Looking back at the rainfall pattern in most coffee growing regions, the Monsoon is spread over a period of six months. However, July, August, September and October months are known for torrential rains where maximum soil erosion and runoff takes place. This transport of precious soil to river beds is catastrophic. Soil erosion is a destabilizing factor in all agro ecosystems. The amount of water that runs over the surface of the ground is considerable. Depending on the contour of the land, and ground cover the annual average loss varies from anywhere from 15 to 35 per cent of the total rainfall. This is commonly known as surface runoff. This surface runoff it is worth investigating, as it brings about a depletion of soil fertility. Do we realize as to where all this huge runoff water would finally lead to?
It's more a rule in Indian Plantations where every block has cradle pits (3feetby 1feet by 6 inches width. These cradle pits are for young plantations and in older plantations the pits are larger in size, preferably called trenches varying anywhere between 24 feet long 1 1/2 feet wide and 2 feet deep. These pits are dug across the slopes and thereby in spite of any eventful downpour or cloud burst, all the soil and nutrients along with water is retained in these pits. Generally coffee is grown on red and lateritic soil and red sandy loam and within a short period, all the water inside these pits gets drained down to the lower regions of the soil, finally reaching ground water in the purified form, retaining precious soil and nutrients at the subsurface level which accumulates over the years and is recycled inside the Plantation.. The values of these water pits are two fold. Firstly they conserve water, but most importantly during the formation of these water pits the plantation ensures a host of benefits.
- As the pits are dug the surface feeders of the coffee plants get cut and this gives new vigor to the plant.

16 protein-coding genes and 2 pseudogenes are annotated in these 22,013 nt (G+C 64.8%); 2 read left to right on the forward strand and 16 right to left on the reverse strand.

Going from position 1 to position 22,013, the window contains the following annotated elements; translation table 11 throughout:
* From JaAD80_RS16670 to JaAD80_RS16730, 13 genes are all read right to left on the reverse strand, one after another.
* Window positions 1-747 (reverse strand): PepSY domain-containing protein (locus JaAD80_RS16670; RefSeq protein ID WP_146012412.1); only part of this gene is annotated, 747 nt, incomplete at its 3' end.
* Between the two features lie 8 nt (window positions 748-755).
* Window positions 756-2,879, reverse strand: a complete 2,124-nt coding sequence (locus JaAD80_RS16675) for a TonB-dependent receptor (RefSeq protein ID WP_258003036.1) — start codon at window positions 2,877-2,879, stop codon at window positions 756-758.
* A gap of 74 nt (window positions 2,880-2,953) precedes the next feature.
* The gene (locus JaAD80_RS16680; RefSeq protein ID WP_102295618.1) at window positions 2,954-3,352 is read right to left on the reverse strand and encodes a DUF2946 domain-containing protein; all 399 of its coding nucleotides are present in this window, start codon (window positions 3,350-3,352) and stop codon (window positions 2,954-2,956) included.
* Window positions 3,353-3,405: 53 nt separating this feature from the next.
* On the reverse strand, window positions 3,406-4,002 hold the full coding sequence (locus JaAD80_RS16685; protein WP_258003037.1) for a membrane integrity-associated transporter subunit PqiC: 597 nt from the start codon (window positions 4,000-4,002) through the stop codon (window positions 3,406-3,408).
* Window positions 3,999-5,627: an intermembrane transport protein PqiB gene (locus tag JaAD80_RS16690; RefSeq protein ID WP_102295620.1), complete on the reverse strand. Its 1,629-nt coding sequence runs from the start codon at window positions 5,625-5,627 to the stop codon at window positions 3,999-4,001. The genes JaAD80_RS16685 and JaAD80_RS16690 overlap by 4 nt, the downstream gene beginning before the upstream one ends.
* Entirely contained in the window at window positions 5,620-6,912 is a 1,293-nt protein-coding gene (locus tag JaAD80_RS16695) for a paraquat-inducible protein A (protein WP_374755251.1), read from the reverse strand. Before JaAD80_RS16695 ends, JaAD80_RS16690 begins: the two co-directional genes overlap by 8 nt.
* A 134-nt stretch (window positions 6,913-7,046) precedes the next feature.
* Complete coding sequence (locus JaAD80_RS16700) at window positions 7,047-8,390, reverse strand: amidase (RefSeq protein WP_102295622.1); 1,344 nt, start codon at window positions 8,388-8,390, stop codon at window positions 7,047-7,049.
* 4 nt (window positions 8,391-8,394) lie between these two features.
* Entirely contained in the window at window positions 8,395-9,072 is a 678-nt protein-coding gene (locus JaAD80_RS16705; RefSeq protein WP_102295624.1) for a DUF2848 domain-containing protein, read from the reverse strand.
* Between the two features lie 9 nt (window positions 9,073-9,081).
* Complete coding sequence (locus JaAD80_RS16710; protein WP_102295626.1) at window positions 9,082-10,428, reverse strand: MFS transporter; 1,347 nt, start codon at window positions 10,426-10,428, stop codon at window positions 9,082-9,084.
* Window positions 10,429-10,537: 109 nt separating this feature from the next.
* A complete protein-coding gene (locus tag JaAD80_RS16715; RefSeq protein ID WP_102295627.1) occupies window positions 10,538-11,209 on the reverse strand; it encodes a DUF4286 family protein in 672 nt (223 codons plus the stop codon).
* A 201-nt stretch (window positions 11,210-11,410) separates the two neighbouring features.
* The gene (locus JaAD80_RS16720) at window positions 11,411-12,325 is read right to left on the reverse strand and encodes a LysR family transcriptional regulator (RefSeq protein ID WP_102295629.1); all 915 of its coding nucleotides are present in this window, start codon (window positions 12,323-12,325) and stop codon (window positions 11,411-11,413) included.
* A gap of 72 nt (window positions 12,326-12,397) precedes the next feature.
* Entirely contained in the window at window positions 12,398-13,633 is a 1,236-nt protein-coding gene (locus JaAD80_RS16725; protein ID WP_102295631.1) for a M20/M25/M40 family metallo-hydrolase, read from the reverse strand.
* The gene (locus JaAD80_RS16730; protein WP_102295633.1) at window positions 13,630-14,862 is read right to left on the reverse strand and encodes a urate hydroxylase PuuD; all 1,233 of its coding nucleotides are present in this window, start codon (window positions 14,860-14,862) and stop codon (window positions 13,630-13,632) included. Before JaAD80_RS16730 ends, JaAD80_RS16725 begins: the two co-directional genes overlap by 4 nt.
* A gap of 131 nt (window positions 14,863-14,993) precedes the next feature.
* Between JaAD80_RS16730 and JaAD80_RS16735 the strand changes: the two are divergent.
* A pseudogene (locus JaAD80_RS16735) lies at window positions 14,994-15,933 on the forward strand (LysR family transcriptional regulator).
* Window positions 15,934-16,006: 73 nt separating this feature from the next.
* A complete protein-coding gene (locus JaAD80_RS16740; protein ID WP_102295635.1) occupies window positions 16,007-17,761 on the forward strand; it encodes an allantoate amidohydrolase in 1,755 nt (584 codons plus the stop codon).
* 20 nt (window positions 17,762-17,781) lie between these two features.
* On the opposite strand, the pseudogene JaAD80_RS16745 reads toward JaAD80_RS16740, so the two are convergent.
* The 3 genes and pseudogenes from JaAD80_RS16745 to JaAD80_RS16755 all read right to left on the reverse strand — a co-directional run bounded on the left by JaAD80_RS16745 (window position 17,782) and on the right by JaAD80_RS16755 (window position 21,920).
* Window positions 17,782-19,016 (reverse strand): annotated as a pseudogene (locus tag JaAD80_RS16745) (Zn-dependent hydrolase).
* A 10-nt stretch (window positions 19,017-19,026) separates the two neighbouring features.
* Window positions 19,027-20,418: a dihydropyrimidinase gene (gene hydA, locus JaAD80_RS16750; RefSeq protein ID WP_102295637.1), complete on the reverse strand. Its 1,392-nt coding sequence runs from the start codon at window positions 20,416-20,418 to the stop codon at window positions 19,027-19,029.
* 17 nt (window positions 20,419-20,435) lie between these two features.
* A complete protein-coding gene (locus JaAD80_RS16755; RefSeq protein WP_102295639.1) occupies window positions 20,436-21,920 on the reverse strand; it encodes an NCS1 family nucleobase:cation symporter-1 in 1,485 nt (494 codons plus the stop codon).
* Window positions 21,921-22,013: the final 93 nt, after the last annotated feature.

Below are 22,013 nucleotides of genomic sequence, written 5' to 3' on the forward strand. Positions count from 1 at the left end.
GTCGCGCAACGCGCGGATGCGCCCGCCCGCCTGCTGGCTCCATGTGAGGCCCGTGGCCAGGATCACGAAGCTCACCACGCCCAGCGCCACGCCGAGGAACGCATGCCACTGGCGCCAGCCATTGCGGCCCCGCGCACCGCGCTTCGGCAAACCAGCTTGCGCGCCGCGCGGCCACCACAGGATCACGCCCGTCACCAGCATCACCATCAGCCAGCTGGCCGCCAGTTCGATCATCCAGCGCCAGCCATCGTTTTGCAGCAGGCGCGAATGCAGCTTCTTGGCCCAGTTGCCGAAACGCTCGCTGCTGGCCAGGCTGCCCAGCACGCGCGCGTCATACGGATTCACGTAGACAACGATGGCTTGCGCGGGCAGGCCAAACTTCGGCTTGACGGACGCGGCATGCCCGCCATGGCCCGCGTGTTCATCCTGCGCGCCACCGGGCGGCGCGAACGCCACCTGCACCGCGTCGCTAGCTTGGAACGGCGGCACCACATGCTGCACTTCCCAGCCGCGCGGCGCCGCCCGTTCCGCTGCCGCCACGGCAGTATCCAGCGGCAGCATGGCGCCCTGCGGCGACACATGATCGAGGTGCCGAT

- Prevents soil erosion.
- The top soil is spread on to the root surface of the plant and enhances productivity.
- Better aeration for root growth and development.
- Excellent conditioning for better infiltration of water.
- Prevents spread of root borne diseases.
- Pits accumulate organic matter over a period of time which is recycled to the estate.
- Acts as a catalyst in the proliferation of beneficial soil microorganisms.
- Purification of water from harmful pathogens.
- Avoids silting of lakes.
In addition to these trenches and pits, different cultivation practices such as scuffling and cover digging of soil just before the on set of the monsoons, helps in conserving soil moisture. Coffee forests with their dense mulch and organic matter act as blotting papers in absorbing rain into the fragile earth. They indirectly, purify more than 70 per cent of the water that we drink, from harmful bacteria. Even if there is a cloud burst inside the coffee plantation, one can hardly seen any runoff because of the blotting paper effect due to a mosaic of insitu activities within the coffee ecosystem. Due to the sponge effect the humus rich soils in one hectare of forest can store about 6 to 7 lakh tons of water after filtering. The top soil itself can hold 1.2 lakh tons of water. This speaks volumes about the importance of coffee forests not only as precursors in conserving water but also as vital links for the survival of Coffee plantations which in turn act as huge watersheds.